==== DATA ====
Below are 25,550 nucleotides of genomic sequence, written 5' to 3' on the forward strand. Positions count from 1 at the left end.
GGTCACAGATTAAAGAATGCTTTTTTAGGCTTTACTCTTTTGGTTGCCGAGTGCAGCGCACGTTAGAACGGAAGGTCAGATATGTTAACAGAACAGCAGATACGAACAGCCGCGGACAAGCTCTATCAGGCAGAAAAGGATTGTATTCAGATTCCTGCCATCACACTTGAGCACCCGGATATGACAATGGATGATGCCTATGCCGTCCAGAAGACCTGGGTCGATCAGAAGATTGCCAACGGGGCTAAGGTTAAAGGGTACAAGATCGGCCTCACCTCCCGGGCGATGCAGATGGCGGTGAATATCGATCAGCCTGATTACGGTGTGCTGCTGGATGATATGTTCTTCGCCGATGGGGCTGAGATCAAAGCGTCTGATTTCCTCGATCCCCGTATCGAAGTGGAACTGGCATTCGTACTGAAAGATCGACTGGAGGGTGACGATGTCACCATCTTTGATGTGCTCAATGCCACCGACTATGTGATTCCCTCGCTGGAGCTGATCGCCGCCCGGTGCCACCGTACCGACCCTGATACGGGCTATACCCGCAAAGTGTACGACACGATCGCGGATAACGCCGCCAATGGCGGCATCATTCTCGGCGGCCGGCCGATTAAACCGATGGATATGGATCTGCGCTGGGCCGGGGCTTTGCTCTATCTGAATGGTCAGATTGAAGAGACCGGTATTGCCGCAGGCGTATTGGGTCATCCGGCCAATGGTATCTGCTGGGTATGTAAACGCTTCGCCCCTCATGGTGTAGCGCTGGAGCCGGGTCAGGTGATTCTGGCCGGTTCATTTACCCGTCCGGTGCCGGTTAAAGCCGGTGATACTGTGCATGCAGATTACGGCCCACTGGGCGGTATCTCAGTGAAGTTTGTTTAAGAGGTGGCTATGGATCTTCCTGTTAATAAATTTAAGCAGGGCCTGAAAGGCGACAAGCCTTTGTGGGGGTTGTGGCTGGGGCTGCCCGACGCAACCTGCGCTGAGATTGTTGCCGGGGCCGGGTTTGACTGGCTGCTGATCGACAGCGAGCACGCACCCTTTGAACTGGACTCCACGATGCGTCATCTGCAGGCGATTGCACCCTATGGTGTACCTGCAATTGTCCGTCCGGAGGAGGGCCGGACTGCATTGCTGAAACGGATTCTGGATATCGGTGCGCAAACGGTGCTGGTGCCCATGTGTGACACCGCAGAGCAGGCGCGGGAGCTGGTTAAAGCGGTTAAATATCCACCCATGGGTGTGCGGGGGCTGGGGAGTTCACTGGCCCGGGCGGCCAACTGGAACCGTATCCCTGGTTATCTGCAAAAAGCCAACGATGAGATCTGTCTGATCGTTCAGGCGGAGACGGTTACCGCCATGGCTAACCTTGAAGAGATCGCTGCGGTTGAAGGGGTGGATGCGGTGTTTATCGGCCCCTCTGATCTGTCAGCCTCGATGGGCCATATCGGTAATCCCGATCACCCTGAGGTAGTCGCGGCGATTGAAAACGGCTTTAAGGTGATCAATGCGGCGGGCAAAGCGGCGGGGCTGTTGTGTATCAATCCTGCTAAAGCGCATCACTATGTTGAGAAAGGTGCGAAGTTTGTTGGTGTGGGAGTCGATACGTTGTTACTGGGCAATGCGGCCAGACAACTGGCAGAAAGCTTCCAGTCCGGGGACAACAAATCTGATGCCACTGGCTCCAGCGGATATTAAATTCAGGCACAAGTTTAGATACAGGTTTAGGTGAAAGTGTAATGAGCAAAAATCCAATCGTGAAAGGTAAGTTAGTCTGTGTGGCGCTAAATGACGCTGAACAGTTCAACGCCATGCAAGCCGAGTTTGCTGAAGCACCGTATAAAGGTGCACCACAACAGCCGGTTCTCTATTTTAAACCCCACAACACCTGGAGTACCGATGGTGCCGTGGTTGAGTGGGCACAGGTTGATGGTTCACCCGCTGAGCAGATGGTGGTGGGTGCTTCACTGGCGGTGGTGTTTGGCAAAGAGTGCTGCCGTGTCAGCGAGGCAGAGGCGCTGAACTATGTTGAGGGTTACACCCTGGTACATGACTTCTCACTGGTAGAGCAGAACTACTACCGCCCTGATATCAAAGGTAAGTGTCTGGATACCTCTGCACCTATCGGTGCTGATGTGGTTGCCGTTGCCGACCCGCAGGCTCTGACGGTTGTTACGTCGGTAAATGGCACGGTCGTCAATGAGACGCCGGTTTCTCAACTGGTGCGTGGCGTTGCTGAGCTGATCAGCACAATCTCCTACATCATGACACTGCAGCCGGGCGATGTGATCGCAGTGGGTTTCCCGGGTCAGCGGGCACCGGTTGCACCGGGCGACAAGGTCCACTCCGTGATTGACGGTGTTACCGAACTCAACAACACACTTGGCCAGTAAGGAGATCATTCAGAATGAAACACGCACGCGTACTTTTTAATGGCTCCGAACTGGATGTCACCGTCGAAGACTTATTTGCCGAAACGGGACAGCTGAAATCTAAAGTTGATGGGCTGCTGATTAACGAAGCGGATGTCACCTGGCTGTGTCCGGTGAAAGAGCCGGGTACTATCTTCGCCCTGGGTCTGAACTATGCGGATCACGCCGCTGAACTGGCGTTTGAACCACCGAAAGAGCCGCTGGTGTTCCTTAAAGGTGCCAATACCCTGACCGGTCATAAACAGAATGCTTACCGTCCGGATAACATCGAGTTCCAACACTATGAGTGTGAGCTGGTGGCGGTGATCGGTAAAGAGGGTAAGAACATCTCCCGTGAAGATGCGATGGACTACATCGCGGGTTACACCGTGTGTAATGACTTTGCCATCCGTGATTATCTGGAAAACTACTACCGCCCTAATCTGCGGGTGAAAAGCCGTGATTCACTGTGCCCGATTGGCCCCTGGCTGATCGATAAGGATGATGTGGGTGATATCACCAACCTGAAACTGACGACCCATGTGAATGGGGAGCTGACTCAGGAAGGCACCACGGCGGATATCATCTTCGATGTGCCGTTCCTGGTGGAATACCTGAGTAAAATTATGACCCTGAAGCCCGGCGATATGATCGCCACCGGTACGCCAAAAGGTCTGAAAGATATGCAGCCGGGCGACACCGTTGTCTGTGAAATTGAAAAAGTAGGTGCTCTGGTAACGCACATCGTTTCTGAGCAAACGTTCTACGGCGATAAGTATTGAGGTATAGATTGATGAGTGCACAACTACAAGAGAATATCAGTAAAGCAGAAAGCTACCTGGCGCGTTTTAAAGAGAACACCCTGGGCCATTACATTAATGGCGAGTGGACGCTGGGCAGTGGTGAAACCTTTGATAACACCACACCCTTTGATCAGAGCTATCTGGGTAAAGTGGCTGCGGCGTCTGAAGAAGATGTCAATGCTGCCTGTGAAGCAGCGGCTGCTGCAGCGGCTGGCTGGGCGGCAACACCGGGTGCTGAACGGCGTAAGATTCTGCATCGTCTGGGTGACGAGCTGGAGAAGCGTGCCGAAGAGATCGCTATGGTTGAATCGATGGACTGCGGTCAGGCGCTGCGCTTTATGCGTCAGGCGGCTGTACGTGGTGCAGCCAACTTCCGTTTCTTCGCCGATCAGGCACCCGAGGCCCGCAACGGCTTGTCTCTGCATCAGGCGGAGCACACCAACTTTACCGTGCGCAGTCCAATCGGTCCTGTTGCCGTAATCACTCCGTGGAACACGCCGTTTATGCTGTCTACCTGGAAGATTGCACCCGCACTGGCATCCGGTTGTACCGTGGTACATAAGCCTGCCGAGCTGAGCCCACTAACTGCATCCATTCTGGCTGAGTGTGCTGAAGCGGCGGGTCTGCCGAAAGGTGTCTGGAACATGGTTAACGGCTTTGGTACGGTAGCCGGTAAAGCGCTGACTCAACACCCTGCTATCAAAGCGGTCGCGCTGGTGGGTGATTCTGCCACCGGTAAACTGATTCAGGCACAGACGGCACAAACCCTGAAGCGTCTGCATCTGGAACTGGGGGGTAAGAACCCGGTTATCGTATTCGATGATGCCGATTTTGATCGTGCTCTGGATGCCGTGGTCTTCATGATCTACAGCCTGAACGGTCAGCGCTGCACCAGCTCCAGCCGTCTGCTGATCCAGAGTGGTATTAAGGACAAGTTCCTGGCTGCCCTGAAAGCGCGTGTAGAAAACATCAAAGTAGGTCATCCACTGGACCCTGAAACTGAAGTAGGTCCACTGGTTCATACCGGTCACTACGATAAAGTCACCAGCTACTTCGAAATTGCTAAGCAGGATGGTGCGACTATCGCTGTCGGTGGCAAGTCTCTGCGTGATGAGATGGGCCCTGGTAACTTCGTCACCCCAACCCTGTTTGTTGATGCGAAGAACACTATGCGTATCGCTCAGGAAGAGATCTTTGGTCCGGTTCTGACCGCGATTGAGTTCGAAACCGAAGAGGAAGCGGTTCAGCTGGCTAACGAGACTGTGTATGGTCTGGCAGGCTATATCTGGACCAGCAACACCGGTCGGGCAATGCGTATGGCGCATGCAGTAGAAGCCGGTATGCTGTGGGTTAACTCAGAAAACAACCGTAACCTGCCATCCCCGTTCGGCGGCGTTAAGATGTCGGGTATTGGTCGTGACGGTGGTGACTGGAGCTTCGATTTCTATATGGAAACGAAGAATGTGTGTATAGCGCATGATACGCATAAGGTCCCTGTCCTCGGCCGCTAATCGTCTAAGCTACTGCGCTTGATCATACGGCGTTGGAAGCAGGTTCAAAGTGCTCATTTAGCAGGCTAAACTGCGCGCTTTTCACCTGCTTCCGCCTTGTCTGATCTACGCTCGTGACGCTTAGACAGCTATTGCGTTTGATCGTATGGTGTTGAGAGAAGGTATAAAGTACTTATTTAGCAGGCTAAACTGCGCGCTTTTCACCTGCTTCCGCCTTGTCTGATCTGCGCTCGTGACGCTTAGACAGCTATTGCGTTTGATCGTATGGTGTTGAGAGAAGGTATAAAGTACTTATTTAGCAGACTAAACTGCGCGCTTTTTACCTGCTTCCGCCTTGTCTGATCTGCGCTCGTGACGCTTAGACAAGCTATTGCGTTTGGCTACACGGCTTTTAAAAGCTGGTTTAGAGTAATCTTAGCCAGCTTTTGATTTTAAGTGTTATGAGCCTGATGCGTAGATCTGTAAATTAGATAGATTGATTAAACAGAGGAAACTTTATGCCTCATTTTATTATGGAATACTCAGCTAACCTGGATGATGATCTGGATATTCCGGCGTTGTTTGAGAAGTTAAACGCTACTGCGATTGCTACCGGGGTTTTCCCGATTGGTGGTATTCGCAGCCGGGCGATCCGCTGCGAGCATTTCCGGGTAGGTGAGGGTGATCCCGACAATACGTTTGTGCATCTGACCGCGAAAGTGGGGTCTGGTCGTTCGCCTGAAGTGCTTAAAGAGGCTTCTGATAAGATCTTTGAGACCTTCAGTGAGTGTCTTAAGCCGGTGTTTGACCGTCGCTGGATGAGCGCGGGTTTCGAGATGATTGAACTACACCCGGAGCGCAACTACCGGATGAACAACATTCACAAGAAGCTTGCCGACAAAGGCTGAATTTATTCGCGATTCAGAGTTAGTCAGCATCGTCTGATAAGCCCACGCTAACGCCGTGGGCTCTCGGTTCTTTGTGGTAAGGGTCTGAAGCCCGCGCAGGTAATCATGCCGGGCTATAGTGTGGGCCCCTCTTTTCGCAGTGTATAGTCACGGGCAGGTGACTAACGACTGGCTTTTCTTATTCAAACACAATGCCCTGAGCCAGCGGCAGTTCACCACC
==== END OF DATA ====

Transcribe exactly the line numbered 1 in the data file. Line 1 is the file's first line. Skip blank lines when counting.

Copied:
Below are 25,550 nucleotides of genomic sequence, written 5' to 3' on the forward strand. Positions count from 1 at the left end.